What A Milk Bath Really Does To Your Skin

"Do you only bathe in French mineral water?" The Guardian asked Mariah Carey  in 2018. "No, I bathe in milk," answered Carey, sending the internet into a tailspin. For what it's worth, so does celebrity aesthetic doctor Barbara Sturm (via Tatler). You might not know Sturm. But you do, in all likelihood, know  Kim Kardashian and Victoria Beckham. And they (along with their picture-perfect skin) have given Sturm their seal of approval. 

In all seriousness, milk baths just might be the one beauty routine that you never knew you needed. You may have heard that milk is an effective cure for sunburn, skin irritations, hyperpigmentation, eczema, or psoriasis. But there's no conclusive evidence to prove these claims are true, per Verywell Health. That said, Barbara Sturm notes that to bathe in milk is to soak your skin in the fats, proteins, and vitamins it needs to stay soft, smooth, and hydrated. 

You can also take it from Michelle Henry, clinical instructor of dermatology at Weill Cornell Medical College, who explains that the proteins and vitamins in milk can moisturize and calm inflamed skin, per Good Housekeeping. Its fat, vitamins, and mineral content is also incredibly nutritive. Vitamin E, for example, says Sturm, can boost the health of your skin's cells. Not only this, but milk's lactic acid content is a gentle exfoliator, helping to break off dead skin cells and leaving your skin smoother.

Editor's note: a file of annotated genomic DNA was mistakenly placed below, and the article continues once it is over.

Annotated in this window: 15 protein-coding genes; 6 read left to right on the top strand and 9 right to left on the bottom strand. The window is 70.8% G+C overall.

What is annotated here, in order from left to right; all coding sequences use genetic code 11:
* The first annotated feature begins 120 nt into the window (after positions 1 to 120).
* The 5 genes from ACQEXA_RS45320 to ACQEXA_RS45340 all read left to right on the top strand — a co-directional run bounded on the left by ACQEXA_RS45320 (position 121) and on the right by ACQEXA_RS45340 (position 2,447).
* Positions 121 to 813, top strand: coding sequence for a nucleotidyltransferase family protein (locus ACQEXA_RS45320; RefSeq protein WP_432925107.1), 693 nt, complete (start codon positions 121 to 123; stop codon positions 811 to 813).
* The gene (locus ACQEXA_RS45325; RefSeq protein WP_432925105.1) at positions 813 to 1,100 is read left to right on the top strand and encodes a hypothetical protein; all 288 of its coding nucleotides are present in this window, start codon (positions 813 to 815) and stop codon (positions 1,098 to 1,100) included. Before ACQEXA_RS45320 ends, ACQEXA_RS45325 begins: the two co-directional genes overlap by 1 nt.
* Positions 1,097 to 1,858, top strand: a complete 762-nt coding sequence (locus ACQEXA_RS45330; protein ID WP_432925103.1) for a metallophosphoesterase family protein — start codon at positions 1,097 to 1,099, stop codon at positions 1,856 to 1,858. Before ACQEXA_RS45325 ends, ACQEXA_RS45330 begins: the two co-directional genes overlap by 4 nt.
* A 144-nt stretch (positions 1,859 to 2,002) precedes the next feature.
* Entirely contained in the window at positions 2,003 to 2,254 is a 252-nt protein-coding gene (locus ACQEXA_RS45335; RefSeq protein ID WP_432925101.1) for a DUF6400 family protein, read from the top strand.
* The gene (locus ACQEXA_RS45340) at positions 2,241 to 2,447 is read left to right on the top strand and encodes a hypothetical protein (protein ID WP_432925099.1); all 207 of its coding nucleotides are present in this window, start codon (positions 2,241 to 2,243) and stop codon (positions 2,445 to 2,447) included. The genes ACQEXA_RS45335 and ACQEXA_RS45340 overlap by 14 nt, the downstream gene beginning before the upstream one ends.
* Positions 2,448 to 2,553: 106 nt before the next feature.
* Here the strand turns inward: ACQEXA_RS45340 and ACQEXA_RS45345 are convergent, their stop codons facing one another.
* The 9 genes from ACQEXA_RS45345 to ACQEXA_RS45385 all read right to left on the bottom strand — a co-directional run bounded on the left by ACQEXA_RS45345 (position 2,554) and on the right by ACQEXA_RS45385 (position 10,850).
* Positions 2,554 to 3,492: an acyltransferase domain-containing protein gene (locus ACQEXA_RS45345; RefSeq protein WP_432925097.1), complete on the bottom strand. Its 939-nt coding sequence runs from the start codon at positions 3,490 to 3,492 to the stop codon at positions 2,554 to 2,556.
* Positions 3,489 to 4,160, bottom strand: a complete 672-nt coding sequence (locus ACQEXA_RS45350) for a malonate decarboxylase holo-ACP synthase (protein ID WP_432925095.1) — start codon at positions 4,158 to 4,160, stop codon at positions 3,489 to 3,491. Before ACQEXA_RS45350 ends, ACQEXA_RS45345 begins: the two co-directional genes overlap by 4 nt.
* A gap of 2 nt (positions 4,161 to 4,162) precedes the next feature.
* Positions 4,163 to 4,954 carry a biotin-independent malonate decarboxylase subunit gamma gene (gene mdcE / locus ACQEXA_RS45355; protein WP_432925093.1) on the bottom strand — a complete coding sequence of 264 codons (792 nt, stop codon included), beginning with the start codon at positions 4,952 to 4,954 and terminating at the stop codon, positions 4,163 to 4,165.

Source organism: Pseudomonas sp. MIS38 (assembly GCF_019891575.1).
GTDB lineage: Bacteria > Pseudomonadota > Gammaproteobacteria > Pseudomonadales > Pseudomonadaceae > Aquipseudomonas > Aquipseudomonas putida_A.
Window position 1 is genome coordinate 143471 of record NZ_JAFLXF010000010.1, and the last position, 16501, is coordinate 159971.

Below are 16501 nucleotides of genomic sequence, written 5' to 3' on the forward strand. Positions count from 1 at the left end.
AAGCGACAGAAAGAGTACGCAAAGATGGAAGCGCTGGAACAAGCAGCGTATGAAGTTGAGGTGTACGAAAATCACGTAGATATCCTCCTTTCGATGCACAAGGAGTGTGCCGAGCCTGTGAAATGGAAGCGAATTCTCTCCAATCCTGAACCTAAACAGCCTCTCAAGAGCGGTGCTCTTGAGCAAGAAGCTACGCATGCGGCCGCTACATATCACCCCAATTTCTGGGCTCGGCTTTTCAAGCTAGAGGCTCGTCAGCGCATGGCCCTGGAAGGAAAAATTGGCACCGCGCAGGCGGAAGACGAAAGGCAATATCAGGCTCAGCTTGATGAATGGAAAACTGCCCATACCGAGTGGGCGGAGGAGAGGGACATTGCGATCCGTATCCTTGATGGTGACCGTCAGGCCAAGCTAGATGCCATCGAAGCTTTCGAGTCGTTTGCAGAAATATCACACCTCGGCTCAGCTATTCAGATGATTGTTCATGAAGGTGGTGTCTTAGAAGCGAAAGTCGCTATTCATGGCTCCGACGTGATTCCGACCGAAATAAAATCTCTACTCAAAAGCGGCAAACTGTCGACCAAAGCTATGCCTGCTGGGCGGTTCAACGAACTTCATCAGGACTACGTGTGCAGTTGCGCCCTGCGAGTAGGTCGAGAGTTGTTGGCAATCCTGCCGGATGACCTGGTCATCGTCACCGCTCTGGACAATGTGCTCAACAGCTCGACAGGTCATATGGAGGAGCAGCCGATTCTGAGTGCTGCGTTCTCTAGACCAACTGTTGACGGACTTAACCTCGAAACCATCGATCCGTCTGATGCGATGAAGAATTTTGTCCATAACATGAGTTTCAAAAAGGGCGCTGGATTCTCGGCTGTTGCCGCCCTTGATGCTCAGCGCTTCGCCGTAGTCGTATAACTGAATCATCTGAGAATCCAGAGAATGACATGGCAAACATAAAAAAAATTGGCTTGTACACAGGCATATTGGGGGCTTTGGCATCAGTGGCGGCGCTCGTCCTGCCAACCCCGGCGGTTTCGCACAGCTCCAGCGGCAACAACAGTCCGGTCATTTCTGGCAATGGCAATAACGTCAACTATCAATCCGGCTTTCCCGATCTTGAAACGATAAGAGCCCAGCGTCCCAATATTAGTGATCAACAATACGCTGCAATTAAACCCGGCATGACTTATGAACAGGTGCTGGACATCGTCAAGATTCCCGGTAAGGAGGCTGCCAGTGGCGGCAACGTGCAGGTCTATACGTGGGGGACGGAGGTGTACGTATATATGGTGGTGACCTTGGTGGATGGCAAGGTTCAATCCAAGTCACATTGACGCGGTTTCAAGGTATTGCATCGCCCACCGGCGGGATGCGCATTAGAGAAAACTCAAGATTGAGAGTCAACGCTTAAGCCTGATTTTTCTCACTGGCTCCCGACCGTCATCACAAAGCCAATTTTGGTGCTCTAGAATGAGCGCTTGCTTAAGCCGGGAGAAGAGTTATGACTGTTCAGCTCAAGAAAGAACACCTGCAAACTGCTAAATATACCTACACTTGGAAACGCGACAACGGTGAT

How to prepare a milk bath to improve your skin

Don't worry, there's no need to fill up your tub with gallons of milk. Pour one to two cups into warm bath water after you've filled the tub, to prevent "thready bubbles" (via Good Housekeeping). As for what kind of milk you should use, that's up to taste. Whole milk, coconut milk, buttermilk, rice milk, soy milk, almond and cashew milk, canned milk all work nicely. If you want to be queenly, opt for goat milk, like Cleopatra is rumored to have done (via Tatler). It's entirely up to you. If you want to use dried milk, you can do that, too. In that case, Verywell Health suggests 1/3 to 2/3  cups is enough. 

That's all you need. Although depending on how fancy you want to get, you might consider adding a little bit of honey (Good Housekeeping suggests 1/4 cup, Verywell Health suggest a tablespoon) and perhaps finely ground oats, lavender buds, rose petals, Epsom or sea salt, or your favorite essential oils.